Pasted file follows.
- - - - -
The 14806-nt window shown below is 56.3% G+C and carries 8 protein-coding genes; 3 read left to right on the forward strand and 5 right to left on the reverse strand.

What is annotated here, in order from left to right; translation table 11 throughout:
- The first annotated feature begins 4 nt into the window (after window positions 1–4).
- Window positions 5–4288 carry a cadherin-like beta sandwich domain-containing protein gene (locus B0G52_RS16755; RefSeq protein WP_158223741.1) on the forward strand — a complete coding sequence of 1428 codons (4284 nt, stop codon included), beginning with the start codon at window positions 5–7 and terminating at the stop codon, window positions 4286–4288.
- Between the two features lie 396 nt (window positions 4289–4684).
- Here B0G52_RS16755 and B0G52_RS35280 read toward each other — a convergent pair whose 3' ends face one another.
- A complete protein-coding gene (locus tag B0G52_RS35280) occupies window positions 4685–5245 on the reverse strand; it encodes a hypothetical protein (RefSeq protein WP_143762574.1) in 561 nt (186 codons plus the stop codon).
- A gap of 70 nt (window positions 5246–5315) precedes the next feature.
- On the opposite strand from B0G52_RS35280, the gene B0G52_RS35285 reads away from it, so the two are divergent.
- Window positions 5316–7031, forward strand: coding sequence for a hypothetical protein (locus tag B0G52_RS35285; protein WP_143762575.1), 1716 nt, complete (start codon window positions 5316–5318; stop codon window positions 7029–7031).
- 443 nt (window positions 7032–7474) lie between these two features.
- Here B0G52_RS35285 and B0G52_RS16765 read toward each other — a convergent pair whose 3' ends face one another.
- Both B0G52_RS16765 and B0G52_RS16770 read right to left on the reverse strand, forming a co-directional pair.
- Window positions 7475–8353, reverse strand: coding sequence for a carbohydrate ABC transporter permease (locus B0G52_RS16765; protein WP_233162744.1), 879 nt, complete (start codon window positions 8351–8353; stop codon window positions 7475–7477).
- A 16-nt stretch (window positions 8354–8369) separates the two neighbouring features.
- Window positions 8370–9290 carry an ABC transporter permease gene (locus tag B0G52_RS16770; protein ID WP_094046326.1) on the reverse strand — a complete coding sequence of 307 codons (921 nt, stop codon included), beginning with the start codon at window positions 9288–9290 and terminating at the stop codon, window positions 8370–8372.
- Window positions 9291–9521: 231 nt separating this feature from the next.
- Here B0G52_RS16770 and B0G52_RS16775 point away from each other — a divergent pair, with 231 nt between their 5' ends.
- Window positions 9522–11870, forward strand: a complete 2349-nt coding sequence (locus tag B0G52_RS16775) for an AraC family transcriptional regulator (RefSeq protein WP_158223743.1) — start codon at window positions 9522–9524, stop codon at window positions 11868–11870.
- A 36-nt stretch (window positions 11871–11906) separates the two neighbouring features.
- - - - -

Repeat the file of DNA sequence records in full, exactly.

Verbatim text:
The 14806-nt window shown below is 56.3% G+C and carries 8 protein-coding genes; 3 read left to right on the forward strand and 5 right to left on the reverse strand.

What is annotated here, in order from left to right; translation table 11 throughout:
- The first annotated feature begins 4 nt into the window (after window positions 1–4).
- Window positions 5–4288 carry a cadherin-like beta sandwich domain-containing protein gene (locus B0G52_RS16755; RefSeq protein WP_158223741.1) on the forward strand — a complete coding sequence of 1428 codons (4284 nt, stop codon included), beginning with the start codon at window positions 5–7 and terminating at the stop codon, window positions 4286–4288.
- Between the two features lie 396 nt (window positions 4289–4684).
- Here B0G52_RS16755 and B0G52_RS35280 read toward each other — a convergent pair whose 3' ends face one another.
- A complete protein-coding gene (locus tag B0G52_RS35280) occupies window positions 4685–5245 on the reverse strand; it encodes a hypothetical protein (RefSeq protein WP_143762574.1) in 561 nt (186 codons plus the stop codon).
- A gap of 70 nt (window positions 5246–5315) precedes the next feature.
- On the opposite strand from B0G52_RS35280, the gene B0G52_RS35285 reads away from it, so the two are divergent.
- Window positions 5316–7031, forward strand: coding sequence for a hypothetical protein (locus tag B0G52_RS35285; protein WP_143762575.1), 1716 nt, complete (start codon window positions 5316–5318; stop codon window positions 7029–7031).
- 443 nt (window positions 7032–7474) lie between these two features.
- Here B0G52_RS35285 and B0G52_RS16765 read toward each other — a convergent pair whose 3' ends face one another.
- Both B0G52_RS16765 and B0G52_RS16770 read right to left on the reverse strand, forming a co-directional pair.
- Window positions 7475–8353, reverse strand: coding sequence for a carbohydrate ABC transporter permease (locus B0G52_RS16765; protein WP_233162744.1), 879 nt, complete (start codon window positions 8351–8353; stop codon window positions 7475–7477).
- A 16-nt stretch (window positions 8354–8369) separates the two neighbouring features.
- Window positions 8370–9290 carry an ABC transporter permease gene (locus tag B0G52_RS16770; protein ID WP_094046326.1) on the reverse strand — a complete coding sequence of 307 codons (921 nt, stop codon included), beginning with the start codon at window positions 9288–9290 and terminating at the stop codon, window positions 8370–8372.
- Window positions 9291–9521: 231 nt separating this feature from the next.
- Here B0G52_RS16770 and B0G52_RS16775 point away from each other — a divergent pair, with 231 nt between their 5' ends.
- Window positions 9522–11870, forward strand: a complete 2349-nt coding sequence (locus tag B0G52_RS16775) for an AraC family transcriptional regulator (RefSeq protein WP_158223743.1) — start codon at window positions 9522–9524, stop codon at window positions 11868–11870.
- A 36-nt stretch (window positions 11871–11906) separates the two neighbouring features.